Is your child refusing to go to school? Are they are so reticent to start the day that getting them to school on time is a constant struggle? When your child is not enjoying school, it can make things difficult for the whole family. The first thing to realize is that you are not alone and that most students go through this at some point in their academic careers. While the cause of these bad school mornings can be fairly innocent like not having done homework or the desire to avoid gym class, you must be prepared to take action should the behavior persist.
Causes of Absenteeism
When students don’t want to go to school, or are so slow in getting ready that they make you late or if they are constantly beset with imaginary symptoms, there may be a more serious underlying cause. When students start to fall behind academically, they can feel overwhelmed, lose confidence and feel embarrassed. This can be seriously detrimental to their ability to grow and develop.
Bullying by teachers or other students can also cause your child to feel enormous anxiety about going to school. From simply dreading each day to a phenomenon called school phobia, your student’s fears should be taken seriously and addressed so that they can have a happier, healthier academic career.
One of the biggest hurdles to resolution is that students are often not able to verbalize their fears. They may be too embarrassed or afraid or maybe they fear that you will take action that could embarrass them in front of their peers. One clue that can help is the level of anxiety that your child displays when they have to go to school. Anxiety can manifest in different ways from being overly emotional to physical symptoms such as stomach aches or headaches. Moodiness and loss of appetite are also side effects of anxiety and since you know your child best, these should be easy to pick up.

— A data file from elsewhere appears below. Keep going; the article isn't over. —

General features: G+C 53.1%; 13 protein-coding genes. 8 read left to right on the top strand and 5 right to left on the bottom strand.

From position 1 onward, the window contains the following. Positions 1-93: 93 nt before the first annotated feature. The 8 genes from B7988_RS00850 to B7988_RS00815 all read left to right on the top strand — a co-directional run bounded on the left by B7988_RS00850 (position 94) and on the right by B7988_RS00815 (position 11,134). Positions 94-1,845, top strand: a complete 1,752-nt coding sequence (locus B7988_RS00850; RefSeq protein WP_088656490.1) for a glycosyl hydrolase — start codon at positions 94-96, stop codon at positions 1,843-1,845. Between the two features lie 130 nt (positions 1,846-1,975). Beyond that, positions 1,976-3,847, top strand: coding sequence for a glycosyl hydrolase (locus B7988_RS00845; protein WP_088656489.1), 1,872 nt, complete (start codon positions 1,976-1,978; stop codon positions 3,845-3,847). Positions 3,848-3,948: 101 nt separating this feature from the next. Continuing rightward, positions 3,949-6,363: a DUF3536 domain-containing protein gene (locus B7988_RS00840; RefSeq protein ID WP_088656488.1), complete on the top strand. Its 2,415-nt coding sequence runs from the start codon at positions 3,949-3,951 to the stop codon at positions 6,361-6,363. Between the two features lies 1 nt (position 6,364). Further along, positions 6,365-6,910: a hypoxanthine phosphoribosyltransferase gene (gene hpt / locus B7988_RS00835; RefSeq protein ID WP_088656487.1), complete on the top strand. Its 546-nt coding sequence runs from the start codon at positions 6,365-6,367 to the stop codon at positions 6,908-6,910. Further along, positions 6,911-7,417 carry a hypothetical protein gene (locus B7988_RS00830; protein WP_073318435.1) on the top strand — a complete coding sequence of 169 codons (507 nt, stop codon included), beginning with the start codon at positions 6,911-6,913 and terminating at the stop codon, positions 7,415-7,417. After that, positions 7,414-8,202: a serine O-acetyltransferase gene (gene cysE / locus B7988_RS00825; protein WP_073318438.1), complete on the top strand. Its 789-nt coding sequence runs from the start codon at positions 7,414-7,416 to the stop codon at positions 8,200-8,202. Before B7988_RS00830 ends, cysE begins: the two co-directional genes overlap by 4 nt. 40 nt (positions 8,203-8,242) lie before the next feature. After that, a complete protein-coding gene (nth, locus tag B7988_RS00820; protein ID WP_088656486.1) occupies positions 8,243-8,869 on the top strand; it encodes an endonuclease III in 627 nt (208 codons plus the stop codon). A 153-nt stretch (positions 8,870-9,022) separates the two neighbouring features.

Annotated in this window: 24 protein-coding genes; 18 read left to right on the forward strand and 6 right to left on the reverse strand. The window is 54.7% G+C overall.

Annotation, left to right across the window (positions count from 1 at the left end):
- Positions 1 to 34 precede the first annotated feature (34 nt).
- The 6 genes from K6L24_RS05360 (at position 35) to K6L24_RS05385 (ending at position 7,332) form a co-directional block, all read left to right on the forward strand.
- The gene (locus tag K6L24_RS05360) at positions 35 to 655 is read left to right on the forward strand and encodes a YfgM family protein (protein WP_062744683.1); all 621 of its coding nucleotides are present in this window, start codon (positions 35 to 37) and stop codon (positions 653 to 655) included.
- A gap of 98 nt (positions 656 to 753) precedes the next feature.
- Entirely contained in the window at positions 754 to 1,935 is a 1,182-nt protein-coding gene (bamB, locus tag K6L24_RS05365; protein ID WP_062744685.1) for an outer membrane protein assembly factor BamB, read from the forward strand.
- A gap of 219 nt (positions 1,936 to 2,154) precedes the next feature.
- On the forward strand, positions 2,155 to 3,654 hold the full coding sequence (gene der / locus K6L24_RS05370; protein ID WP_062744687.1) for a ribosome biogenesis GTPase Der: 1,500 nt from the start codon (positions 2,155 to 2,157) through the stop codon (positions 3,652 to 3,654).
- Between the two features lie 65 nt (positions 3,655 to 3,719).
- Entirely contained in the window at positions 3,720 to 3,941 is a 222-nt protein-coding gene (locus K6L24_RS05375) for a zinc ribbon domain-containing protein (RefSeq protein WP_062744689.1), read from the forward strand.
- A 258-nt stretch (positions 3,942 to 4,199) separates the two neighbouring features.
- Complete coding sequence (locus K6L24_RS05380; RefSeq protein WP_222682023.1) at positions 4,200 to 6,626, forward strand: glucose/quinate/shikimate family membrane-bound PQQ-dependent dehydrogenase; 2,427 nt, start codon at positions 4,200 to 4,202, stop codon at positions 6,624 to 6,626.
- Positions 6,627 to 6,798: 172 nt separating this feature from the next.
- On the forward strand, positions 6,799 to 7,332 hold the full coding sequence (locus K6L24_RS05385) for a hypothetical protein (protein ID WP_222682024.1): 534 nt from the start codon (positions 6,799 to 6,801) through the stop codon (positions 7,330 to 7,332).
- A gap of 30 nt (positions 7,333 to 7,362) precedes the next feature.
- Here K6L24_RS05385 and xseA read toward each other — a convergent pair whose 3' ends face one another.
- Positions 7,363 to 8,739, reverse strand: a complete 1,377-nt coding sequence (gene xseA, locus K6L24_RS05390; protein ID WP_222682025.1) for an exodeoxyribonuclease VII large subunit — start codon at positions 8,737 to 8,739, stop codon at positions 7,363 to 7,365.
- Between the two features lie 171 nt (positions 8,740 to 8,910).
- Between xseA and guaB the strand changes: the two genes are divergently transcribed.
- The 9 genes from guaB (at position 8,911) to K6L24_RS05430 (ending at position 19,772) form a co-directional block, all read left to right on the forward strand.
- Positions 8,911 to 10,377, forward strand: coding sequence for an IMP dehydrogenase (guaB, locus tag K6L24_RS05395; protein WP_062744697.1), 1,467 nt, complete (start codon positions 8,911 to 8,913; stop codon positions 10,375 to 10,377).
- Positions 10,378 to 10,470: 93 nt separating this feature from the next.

Of course you need to speak with your child first and ask them specific questions. If you find them unresponsive, try to address their fears of public embarrassment or retribution. If they remain tight-lipped, speak with their teachers. Teachers are a great resource here because they have a much better understanding of what goes on at school.
Give it time. If your child needs to take a break, discuss this with their teacher and principal to find a schedule that will keep them up to date with school work. If bullying is the culprit, most school have plans in place to work with the students to resolve these issues.
If the problem is academic, consider getting an in-home tutor to help your child catch up and keep up. Tutors who work one-on-one will help them to fill in the missing building blocks in their academic knowledge while teaching study and organizational skills that will help them to become effective independent learners.
If you child does stay home for a while, don’t make it a fun experience. They must work during school hours and there should be no TV or internet.
Be patient and caring when your child doesn’t want to go to school. Use the amazing resources that teachers and school councilors provide so that you can encourage your child to have a positive academic experience.pic by Working World